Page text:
Some of these ideas really flop, like “Sons of Mogh,” scoring only a 1, in which Worf has to deal with his brother Kurn, who is depressed about the loss of status their family has suffered in the empire. The story presents the kind of ethical dilemma Star Trek specializes in—suicide is an honorable end for a Klingon with no hope, but it is unacceptable for a Starfleet officer like Worf—but never goes anywhere interesting with it. The episode boils down to Kurn standing on one side of Worf shouting “Kill me!” and the rest of the station crew on the other shouting “Don’t!” There’s nowhere interesting for this story to go.

On the other hand, some of these ideas pay off brilliantly, like “Our Man Bashir,” a full 10, which finds Dr. Bashir and Garak playing a swinging-sixties spy game in the holosuite for much higher stakes than they expected. DS9 largely avoids the Next Generation shtick of having the holodeck go haywire so the crew can have an adventure in period garb, but this episode figures out a way to make the holosuite matter: after a transporter accident, the main station crew’s physical patterns are stored on the holosuite until they can be rescued, but if the game shuts down they could be lost forever. This set-up gives us several delightful results: Bashir, the doctor playing spy, and Garak, the spy playing tailor, take their witty repartee to new heights in this episode, while some of the other regular cast get to go full ham in their holosutie roles—Nana Visitor as a sultry Russian agent and Avery Brooks as an omnicidal mad scientist steal every scene they’re in.

The rest of this season largely follows suit. Some ideas, like sending Worf and Dax on a quest for a lost Klingon artifact in “The Sword of Kahless”, just sputter and die. Others yield fantastic episodes, like “Little Green Men,” a hilarious romp through pulp sci-fi tropes, or “The Visitor,” a touching meditation on the power of love and memory.

While the Klingon war story at times just feels like a holding action while waiting for the Dominion to make its move, it also gives the series some new avenues to explore. This season does a lot of interesting work by overturning the status quo and seeing what happens to familiar characters in unfamiliar situations. Worf, Quark, Odo, and Dukat all find themselves cut off from their people in different ways; Sisko faces the possibility of treason within Starfleet; Dax has to grapple with the legacy of her past lives in ways she has not faced before; and Rom and Nog start new lives outside the traditional bounds of Ferengi culture.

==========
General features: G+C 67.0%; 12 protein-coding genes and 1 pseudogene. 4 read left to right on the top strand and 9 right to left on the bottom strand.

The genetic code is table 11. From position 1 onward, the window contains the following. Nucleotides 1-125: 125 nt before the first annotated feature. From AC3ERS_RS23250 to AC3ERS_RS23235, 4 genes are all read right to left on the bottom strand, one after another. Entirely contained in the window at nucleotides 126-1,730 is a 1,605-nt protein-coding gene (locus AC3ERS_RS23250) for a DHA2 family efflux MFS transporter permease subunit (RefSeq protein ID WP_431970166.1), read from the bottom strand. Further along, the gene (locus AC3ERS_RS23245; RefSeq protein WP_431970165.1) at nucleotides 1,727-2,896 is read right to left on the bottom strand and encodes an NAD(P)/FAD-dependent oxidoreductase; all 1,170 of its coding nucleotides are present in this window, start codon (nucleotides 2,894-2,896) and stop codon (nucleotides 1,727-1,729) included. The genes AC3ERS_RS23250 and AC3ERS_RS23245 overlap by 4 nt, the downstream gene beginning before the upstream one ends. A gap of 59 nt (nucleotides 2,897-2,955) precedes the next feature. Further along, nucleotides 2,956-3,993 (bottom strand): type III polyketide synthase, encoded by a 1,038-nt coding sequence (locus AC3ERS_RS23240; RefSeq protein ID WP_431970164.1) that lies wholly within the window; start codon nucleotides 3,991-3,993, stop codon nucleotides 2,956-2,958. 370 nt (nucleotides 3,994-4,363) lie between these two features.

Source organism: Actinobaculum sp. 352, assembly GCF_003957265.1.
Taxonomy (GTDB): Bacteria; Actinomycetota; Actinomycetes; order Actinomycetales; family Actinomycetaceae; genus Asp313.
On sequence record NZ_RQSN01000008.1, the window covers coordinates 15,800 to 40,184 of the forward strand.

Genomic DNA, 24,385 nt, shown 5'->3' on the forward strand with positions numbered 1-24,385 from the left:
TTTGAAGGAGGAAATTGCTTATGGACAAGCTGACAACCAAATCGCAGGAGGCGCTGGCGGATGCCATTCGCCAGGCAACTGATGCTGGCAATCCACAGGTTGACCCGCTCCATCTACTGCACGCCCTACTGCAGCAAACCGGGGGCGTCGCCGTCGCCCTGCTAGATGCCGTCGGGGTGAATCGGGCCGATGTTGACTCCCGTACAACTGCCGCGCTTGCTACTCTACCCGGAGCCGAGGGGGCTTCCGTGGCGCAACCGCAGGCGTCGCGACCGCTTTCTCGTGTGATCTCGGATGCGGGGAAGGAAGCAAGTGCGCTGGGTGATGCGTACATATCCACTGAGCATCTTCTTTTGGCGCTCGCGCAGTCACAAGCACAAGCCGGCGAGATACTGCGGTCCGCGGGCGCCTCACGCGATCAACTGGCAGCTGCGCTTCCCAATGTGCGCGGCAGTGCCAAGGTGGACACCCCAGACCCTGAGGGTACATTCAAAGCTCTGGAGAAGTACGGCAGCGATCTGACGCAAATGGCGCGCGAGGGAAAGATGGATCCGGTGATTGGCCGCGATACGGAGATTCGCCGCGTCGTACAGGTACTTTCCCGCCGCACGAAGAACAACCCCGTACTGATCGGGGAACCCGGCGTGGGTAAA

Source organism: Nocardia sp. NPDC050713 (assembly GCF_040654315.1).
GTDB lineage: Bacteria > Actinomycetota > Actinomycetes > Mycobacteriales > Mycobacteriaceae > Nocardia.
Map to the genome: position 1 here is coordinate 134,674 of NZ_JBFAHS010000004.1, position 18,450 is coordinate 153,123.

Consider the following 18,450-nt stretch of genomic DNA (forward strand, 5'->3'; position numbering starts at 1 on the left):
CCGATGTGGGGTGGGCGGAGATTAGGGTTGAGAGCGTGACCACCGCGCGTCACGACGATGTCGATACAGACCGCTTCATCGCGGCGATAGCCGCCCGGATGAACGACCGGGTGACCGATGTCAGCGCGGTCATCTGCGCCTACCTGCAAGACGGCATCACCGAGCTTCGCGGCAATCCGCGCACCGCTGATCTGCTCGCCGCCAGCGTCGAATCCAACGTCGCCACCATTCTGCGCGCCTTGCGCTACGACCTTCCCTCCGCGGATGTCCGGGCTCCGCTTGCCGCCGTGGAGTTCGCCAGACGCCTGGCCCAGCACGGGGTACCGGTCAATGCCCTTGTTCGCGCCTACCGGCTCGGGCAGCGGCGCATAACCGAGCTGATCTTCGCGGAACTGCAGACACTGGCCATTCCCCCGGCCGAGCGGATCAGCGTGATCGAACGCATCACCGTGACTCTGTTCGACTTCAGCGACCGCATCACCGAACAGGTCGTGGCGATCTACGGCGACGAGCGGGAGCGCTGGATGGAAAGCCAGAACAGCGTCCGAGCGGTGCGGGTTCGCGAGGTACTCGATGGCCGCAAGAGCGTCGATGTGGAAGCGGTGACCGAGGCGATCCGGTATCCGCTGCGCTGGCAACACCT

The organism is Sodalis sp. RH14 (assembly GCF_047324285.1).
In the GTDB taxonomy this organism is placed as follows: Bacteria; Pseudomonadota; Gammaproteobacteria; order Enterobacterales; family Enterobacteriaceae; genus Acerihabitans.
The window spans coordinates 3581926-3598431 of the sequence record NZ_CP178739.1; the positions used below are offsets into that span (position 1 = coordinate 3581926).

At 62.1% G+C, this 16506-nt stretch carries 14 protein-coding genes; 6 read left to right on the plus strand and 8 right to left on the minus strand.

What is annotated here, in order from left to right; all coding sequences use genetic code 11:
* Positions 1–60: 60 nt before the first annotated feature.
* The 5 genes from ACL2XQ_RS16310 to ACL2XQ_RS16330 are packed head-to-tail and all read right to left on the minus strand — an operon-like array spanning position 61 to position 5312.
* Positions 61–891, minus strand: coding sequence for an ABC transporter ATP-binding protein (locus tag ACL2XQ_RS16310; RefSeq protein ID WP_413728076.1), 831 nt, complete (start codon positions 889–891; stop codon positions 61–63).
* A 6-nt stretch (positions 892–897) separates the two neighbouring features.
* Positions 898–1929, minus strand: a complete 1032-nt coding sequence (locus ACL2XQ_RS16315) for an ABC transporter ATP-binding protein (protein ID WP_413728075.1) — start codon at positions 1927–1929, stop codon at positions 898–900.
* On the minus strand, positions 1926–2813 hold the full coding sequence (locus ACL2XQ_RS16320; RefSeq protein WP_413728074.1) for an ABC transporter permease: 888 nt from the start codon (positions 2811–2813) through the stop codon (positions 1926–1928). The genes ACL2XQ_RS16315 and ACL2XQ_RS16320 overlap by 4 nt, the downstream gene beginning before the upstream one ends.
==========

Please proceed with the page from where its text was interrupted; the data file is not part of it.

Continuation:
Season 4 has a lot going for it, even if not every idea works. There’s a lot here that’s well worth coming back to.

Image: Bashir and Garak all tuxed up from “Our Man Bashir” via IMDb

In the Seen on Screen occasional feature, we discuss movies and television shows of interest.

History for Writers Compendium: 2020

History for Writers explores history to offer ideas and observations of interest to those of us who are in the business of inventing new worlds, cultures, and histories of our own. Here’s what we’ve been talking about in 2020:

Thinking historically

Thinking mythically

Imagining other places

Living other lives

Writing other worlds

People in the past

Join us in 2021 for more history from a SFF writer’s perspective.

History for Writers is a weekly feature which looks at how history can be a fiction writer’s most useful tool. From worldbuilding to dialogue, history helps you write.

Rating: Deep Space Nine, Season 3

We’re back with season 3 of Star Trek: Deep Space Nine, and things are starting to look up as the series moves further toward developing its characters and its longer-term plots. Here’s our episode ratings:

  1. “The Search, Part I” – 4
  2. “The Search, Part II” – 5.5
  3. “The House of Quark” – 8